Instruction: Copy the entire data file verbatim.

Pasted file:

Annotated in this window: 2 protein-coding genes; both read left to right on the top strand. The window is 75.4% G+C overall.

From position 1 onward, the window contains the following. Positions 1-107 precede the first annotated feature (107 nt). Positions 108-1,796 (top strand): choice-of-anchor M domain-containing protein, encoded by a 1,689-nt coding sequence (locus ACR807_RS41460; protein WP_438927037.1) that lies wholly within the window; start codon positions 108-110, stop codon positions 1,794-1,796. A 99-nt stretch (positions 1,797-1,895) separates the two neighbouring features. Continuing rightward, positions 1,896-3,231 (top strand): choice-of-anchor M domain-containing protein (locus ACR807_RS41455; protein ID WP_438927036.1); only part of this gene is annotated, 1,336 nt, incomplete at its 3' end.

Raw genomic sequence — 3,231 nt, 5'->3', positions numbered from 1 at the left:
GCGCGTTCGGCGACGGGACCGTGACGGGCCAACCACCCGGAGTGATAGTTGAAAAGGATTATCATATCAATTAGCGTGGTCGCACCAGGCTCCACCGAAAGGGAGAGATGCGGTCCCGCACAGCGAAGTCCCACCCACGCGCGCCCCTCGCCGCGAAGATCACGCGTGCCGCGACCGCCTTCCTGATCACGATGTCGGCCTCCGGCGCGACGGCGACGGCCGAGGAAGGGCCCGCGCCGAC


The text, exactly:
Annotated in this window: 2 protein-coding genes; both read left to right on the top strand. The window is 75.4% G+C overall.

From position 1 onward, the window contains the following. Positions 1-107 precede the first annotated feature (107 nt). Positions 108-1,796 (top strand): choice-of-anchor M domain-containing protein, encoded by a 1,689-nt coding sequence (locus ACR807_RS41460; protein WP_438927037.1) that lies wholly within the window; start codon positions 108-110, stop codon positions 1,794-1,796. A 99-nt stretch (positions 1,797-1,895) separates the two neighbouring features. Continuing rightward, positions 1,896-3,231 (top strand): choice-of-anchor M domain-containing protein (locus ACR807_RS41455; protein ID WP_438927036.1); only part of this gene is annotated, 1,336 nt, incomplete at its 3' end.

Raw genomic sequence — 3,231 nt, 5'->3', positions numbered from 1 at the left:
GCGCGTTCGGCGACGGGACCGTGACGGGCCAACCACCCGGAGTGATAGTTGAAAAGGATTATCATATCAATTAGCGTGGTCGCACCAGGCTCCACCGAAAGGGAGAGATGCGGTCCCGCACAGCGAAGTCCCACCCACGCGCGCCCCTCGCCGCGAAGATCACGCGTGCCGCGACCGCCTTCCTGATCACGATGTCGGCCTCCGGCGCGACGGCGACGGCCGAGGAAGGGCCCGCGCCGAC